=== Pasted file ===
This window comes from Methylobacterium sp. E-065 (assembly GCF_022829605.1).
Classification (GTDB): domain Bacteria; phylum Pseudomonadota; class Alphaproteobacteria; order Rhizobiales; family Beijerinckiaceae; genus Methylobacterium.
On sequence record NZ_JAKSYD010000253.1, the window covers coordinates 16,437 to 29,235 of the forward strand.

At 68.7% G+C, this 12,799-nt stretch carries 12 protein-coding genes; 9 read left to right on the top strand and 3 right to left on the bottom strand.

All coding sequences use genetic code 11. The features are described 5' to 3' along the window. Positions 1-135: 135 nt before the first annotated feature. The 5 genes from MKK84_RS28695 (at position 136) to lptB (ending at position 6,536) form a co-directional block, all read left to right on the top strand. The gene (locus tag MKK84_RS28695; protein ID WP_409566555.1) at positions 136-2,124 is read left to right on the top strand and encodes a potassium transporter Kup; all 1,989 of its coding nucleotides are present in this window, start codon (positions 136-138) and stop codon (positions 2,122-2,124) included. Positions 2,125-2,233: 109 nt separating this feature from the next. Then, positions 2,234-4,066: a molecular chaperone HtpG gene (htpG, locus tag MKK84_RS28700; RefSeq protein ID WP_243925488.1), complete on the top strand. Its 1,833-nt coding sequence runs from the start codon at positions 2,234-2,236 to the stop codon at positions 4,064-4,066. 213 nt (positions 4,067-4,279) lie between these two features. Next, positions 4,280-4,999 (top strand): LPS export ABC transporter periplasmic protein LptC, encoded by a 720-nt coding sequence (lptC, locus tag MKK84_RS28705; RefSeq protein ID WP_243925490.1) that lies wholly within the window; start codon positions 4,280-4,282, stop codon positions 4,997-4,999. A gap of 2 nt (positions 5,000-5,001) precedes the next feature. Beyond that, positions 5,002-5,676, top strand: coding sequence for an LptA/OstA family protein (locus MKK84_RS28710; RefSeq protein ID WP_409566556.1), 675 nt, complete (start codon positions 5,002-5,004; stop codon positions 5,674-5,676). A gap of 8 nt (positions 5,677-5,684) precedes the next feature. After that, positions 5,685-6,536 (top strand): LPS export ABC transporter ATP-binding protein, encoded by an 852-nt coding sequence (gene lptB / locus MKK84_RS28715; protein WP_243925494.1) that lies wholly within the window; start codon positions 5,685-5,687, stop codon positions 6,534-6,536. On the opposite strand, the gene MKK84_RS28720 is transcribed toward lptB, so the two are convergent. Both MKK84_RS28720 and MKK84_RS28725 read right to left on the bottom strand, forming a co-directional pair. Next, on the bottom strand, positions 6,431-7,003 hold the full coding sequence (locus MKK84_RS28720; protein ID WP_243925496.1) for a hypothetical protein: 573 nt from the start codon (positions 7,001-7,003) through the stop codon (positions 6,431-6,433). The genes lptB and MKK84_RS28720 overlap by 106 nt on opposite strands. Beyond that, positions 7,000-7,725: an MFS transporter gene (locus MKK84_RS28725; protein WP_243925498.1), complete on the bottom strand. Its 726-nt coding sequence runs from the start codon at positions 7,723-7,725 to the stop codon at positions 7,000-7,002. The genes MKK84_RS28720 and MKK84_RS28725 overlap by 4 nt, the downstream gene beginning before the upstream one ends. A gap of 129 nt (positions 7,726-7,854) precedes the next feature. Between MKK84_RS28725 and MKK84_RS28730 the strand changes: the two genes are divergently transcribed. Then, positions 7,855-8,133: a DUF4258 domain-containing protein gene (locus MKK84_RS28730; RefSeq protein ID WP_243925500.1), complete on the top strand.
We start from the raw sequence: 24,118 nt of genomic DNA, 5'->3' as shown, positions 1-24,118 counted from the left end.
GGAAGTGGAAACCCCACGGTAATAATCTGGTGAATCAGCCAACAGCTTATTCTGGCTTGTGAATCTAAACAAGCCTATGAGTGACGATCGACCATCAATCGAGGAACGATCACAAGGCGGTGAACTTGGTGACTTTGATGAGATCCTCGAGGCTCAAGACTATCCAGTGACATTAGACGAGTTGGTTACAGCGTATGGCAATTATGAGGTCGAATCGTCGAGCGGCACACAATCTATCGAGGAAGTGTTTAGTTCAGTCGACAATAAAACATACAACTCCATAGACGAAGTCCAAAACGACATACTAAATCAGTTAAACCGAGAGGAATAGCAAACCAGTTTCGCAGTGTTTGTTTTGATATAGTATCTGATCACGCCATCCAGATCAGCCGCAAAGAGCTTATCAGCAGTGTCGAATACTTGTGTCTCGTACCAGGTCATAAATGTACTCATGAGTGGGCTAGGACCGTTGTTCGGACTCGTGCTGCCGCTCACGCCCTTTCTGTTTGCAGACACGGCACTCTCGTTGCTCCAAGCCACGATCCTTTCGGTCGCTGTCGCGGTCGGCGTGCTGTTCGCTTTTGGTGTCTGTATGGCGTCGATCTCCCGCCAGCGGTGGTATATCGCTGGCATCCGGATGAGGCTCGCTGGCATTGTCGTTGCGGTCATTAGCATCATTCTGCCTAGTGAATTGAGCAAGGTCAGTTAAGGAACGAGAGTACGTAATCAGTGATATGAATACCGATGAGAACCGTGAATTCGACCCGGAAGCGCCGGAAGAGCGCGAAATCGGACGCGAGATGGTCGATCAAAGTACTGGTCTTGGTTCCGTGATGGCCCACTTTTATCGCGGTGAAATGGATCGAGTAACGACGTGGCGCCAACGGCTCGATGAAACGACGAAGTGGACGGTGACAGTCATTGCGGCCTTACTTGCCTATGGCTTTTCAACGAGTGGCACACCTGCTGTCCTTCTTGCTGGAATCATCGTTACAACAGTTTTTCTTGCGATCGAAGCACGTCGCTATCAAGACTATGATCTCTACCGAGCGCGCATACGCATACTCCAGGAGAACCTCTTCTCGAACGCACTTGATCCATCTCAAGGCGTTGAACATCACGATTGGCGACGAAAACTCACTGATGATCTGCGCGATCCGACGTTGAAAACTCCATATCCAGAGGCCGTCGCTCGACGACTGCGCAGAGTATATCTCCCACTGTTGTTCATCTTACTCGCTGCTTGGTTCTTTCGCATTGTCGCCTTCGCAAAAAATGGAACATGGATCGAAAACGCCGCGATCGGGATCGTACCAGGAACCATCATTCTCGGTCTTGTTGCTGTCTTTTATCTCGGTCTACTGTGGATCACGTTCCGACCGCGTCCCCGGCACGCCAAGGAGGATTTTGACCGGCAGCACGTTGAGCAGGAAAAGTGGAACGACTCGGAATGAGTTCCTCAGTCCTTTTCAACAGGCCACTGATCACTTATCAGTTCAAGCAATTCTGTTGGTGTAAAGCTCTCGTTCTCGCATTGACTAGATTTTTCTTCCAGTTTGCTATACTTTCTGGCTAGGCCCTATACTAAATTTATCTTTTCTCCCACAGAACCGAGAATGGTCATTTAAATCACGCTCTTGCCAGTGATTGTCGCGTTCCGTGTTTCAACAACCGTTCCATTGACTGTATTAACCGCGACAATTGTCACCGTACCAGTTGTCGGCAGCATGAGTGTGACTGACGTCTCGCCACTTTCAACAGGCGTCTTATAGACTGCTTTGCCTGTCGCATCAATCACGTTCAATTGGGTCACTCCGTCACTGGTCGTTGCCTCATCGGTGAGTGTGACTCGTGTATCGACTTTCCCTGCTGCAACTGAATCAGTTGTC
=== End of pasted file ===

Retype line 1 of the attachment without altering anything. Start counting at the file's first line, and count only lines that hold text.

This window comes from Methylobacterium sp. E-065 (assembly GCF_022829605.1).